When I told my new friend, Arden, that I had just sold my refrigerator to buy a pair of earrings at my favorite store, Fizz on Market Square, she looked at me solemnly and said, “Anybody who would do that deserves to be really happy.” She looked out at me from eyes the same indigo color as her BMW sports convertible. “And I’m sure it was worth it,” she continued, looking at the sparkling silver earrings that dangled almost to my shoulders.
“It definitely was,” I said, relieved to have approval for my stupidity, which is pretty much ongoing when it comes to shopping.
Arden adores Fizz, too, the only difference being that she can afford it while I definitely cannot. It’s unfortunate, for everything in Fizz is beautiful—it shimmers and shines, is soft to the touch, and makes you feel like a goddess as soon as you put it on. It’s almost—but not quite—worth getting evicted for.
Arden and I sauntered past Fizz to my second-favorite store, Earth to Old City, where I have also spent my rent more times than I care to admit. I made a sign of the cross, as if to ward off vampires, and we moved on toward the Bistro at the Bijou, arm in arm, as though we had been comrades for many lifetimes instead of acquaintances of only a few weeks.
Inside the Bistro, Arden headed straight for the bar. “I always prefer to sit at the bar,” Arden said. “It’s more real, the reflection of ourselves in the mirror.”
“Me, too,” I said enthusiastically. I was proud to be Arden’s friend. She had everything I lacked—self-confidence, money, an expensive haircut, and red-painted toenails that were superb. Further, she had a joie de vivre that bubbled out and lifted the spirits of everyone she met. And at age 65, she was still something to look at it. She had style, she had money, she had humor, and she was the most generous, kind-hearted person I ever knew.
We plopped down on bar seats. “I’ll have a spicy Bloody Mary with two shots of vodka on the side,” Arden said, smiling radiantly at the bartender.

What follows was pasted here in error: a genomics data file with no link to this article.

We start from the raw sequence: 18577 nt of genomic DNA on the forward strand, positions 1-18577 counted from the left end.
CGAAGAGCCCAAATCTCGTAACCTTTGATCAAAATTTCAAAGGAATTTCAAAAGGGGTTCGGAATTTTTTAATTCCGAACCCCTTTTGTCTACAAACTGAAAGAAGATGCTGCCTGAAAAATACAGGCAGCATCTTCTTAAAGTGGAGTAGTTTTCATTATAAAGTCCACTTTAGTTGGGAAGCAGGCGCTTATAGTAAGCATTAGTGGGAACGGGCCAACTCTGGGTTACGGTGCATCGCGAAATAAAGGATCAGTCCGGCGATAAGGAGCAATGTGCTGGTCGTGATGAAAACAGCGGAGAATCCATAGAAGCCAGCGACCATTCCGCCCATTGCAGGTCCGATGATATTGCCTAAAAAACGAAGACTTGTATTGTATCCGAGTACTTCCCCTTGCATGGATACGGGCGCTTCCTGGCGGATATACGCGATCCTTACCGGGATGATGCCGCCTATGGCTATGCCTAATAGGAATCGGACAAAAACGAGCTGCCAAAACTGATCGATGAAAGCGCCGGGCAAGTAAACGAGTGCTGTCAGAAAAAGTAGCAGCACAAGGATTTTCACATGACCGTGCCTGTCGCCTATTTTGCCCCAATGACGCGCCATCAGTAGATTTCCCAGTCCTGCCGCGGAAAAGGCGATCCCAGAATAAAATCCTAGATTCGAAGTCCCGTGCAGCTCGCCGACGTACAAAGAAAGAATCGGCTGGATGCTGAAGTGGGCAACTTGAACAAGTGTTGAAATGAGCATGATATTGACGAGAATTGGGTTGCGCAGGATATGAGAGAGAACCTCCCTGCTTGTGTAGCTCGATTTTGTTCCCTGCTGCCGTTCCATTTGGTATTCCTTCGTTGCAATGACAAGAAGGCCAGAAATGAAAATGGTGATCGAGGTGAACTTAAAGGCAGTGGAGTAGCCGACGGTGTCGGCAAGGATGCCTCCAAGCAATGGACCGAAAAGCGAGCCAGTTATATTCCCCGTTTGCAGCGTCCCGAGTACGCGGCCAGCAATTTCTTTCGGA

“Me, too,” said I. When the drinks arrived, we click glasses and Arden downed both shots immediately. She began filing her nails. About 20 bracelets lined her arms and made a tinkling noise as she moved her hands.
Not one to be left behind, I followed suit, feeling suddenly that I existed only to be a reflection of Arden. I stared at our wavering images in the mirror. It was hard to tell who was who in the dim light of the bar. Both of us had short blonde hair; both of us were fashionably thin, both of us had blue eyes, and we were both wearing blue-jean jackets, only Arden bought hers at Mast General Store while I purchased mine at the Community Chest. Who knows, maybe I bought the jacket Arden had just donated?
I watched Arden in the mirror as she chatted with this person and that, completely unaware of her own charm, and I recalled how we met. I was crossing Gay Street when I heard a crunch. This attractive, fierce little woman was trying to park her sports car in between two Audis and she moved the tiny car back and forth with unrelenting determination until finally she found her place about a foot from the curb—but not before she banged the red Audi in front several times, creating a scratch as long as my arm.
A group of women in dark suits watched in horror, as did I.
By this time I had crossed the street and could hear the conversation.